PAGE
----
View Points

TEG Talks, Episode 2: The Death of Brand Advertising and Why You Should Cheer

Categories: View Points    ||    Posted on: July 18, 2014

Our TEG Talks series continues with a second episode hosted by Chief Product Officer and Co-Founder Teg Grenager. In it, he discusses the evolution of brand advertising, or advertising that seeks to build strong, long-term consumer attitudes towards a product or brand. (Think P&G’s “Thank You, Mom” campaign during this year’s Winter Olympics.)

With advertisers increasingly looking to apply a level of measurability and ROI data to brand advertising, that legacy definition may not completely apply to that category of advertising today.

Previous Webisodes:
TEG Talks, Episode 1: Understanding the “Cambrian Explosion” of Ad Fraud

TEG Talks, Episode 1: Understanding the “Cambrian Explosion” of Ad Fraud

Categories: View Points    ||    Posted on: June 17, 2014

Digital advertising is set to eclipse $50 billion this year, according to eMarketer. As the industry continues to grow and evolve from the primitive days of the banner ad, the underlying technology powering advertising has never been more complex…and it gets harder to understand with each new buzzword.

We’re here to help.

We have launched TEG Talks, a brand new video series that takes a deeper look at the most pressing issues in advertising technology and breaks them down into digestible, 30-minute sessions. Hosted by Chief Product Officer and Co-Founder Teg Grenager, these videos are made for advanced media mavens and media novices alike.

Our first video looks at fraud in advertising, which has been a dominant theme in advertising news over the past several years. In it, viewers are walked through how and what kind of fraud happens, get an explanation of the “Cambrian explosion” of fraud currently happening, and get actionable advice on what we can do to not only root out the bad actors today, but also continue to protect the medium for tomorrow.

Automation in TV: Finding Diamonds in the Rough

Categories: View Points    ||    Posted on: April 17, 2014

By Dan Ackerman, SVP of Programmatic TV at

Havas Media’s head of research, Joe Abruzzo, recently posted a really great analysis of broadcastand cable audiences. In it, he puts a new spin on the value of first-run programming in primetime television in relation to reruns that air across cable networks:

“An alternative perspective takes into account the hundreds of opportunities to view a show on cable that originally aired in broadcast prime. Over a typical week or quarter, audiences accumulate to deliver many times the viewership achieved by the same program airing each week in broadcast prime. And, combined with a prime time broadcast buy, cable telecasts offer significant opportunities for incremental reach.”

In general, what he’s talking about is a great example of the fragmentation of audiences across networks. While there are still relatively large audiences for TV shows that air for the first time on broadcast networks (not to mention live, tent pole award and sporting events), people are becoming less and less beholden to broadcast schedules, day parts or specific networks. They are viewing that programming across dozens of different cable channels, and not necessarily racing home every Thursday to watch The Big Bang Theory on CBS at 8pm ET.

The numbers Mr. Abruzzo looked at supports this postulation:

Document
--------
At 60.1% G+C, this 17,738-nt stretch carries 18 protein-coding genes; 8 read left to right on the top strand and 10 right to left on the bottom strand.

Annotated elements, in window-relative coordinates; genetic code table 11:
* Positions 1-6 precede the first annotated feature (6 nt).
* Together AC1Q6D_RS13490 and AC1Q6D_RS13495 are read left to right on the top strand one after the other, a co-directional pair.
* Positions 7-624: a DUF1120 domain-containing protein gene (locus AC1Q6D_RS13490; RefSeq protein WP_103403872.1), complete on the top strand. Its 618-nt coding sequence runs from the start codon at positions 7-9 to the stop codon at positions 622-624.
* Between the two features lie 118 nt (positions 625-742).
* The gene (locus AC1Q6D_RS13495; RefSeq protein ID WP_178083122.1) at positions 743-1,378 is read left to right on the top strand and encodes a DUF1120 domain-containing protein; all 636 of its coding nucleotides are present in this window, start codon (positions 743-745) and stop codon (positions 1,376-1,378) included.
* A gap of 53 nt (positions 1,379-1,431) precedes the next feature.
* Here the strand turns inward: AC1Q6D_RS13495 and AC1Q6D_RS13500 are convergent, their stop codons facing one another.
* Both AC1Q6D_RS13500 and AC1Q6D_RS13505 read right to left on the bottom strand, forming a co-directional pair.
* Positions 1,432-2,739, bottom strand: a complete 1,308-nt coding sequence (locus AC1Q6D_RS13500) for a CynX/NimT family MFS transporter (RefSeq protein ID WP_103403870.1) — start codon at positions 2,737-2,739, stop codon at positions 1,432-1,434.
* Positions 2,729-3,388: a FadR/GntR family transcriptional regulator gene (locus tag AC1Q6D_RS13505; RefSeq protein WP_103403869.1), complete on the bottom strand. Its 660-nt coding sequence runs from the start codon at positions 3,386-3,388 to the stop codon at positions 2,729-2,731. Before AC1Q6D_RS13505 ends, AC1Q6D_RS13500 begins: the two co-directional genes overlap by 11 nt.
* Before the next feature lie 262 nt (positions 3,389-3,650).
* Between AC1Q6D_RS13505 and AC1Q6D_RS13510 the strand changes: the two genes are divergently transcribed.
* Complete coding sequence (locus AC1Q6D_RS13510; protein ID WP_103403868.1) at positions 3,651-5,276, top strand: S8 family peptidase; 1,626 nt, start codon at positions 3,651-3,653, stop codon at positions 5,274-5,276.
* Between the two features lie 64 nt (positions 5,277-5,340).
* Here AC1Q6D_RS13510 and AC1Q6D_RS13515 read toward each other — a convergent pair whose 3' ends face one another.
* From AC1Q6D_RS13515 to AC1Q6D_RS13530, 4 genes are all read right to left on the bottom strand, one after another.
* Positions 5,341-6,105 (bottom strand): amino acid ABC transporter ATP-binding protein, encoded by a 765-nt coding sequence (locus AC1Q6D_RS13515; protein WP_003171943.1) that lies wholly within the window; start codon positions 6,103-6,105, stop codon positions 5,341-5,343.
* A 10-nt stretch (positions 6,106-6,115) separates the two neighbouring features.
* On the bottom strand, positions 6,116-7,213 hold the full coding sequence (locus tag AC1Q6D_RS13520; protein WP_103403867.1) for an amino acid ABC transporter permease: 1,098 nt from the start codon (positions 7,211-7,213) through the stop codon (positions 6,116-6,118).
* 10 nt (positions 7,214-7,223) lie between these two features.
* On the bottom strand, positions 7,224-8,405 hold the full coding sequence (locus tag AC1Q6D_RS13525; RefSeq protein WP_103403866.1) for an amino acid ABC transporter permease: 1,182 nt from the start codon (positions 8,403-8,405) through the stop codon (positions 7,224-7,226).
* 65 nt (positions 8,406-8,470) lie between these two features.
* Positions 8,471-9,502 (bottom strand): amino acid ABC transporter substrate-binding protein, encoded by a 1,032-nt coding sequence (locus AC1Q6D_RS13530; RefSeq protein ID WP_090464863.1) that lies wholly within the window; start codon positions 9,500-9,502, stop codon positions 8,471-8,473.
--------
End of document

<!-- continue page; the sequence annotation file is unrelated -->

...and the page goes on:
“Despite each cable telecast delivering about one-sixth the audience of the average broadcast prime telecast, the more than 300 cable telecasts combine to deliver four times as many rating points as [The Big Bang Theory] in broadcast prime.”

People, and a lot more of them, are watching episodic TV outside of the first-run environment. He analyzed cable networks specifically, but you can see that playing out in VOD, Web and mobile as well. Further, these additional audiences were found to be incremental – nearly half of the cable telecast audience was new to the show.

For marketers, this presents a unique opportunity to extend the value of their primetime broadcast buy with very cost effective strategic buys in the cable market. Additional viewing and consumer data, from set-top boxes and other sources, can also aid in not just segmenting out incremental audiences by age and gender, but also by specific business targets (think males, aged 18 to 49 with a household income of more than $50k, owns a Ford F-150 and has an A credit rating).

Through the automation of this process, advertisers not only can uncover these new reach opportunities, but more easily acquire them across the hundreds of cable networks existing today. Technology can pull in first- and third-party data to identify more precisely where ad spend should be allocated in order to accomplish the marketing goal of specific campaigns – a huge leap forward from how TV was bought and sold even a decade ago. These data layers can also extend to the Web, allowing for marketers to find these incremental, like viewing audiences across online and offline media.

As the technologies get better and the partnerships fall into place, fragmented viewing audiences will be viewed less as the overwhelming issue it is today, and more as a real opportunity to make advertising dollars work even harder.

Advertising Assurance: A Global, Multi-Lateral Approach to Protecting Brand Safety in Video Advertising

Categories: News    ||    Posted on: April 10, 2014

By Sean Crawford, Vice President, Global Head of Inventory

Video advertising continues to grow more than 40 percent every year, according to eMarketer. It’s no surprise that the influx of money and interest in the space has attracted very sophisticated criminal organizations and enticed others to employ gimmicks and games to take advantage of advertisers. has always understood that the future of TV and video depends on maintaining the efficacy of the Web, and, to that end, has always had safety as its top priority to bring greater transparency and accountability to video buyers and sellers globally.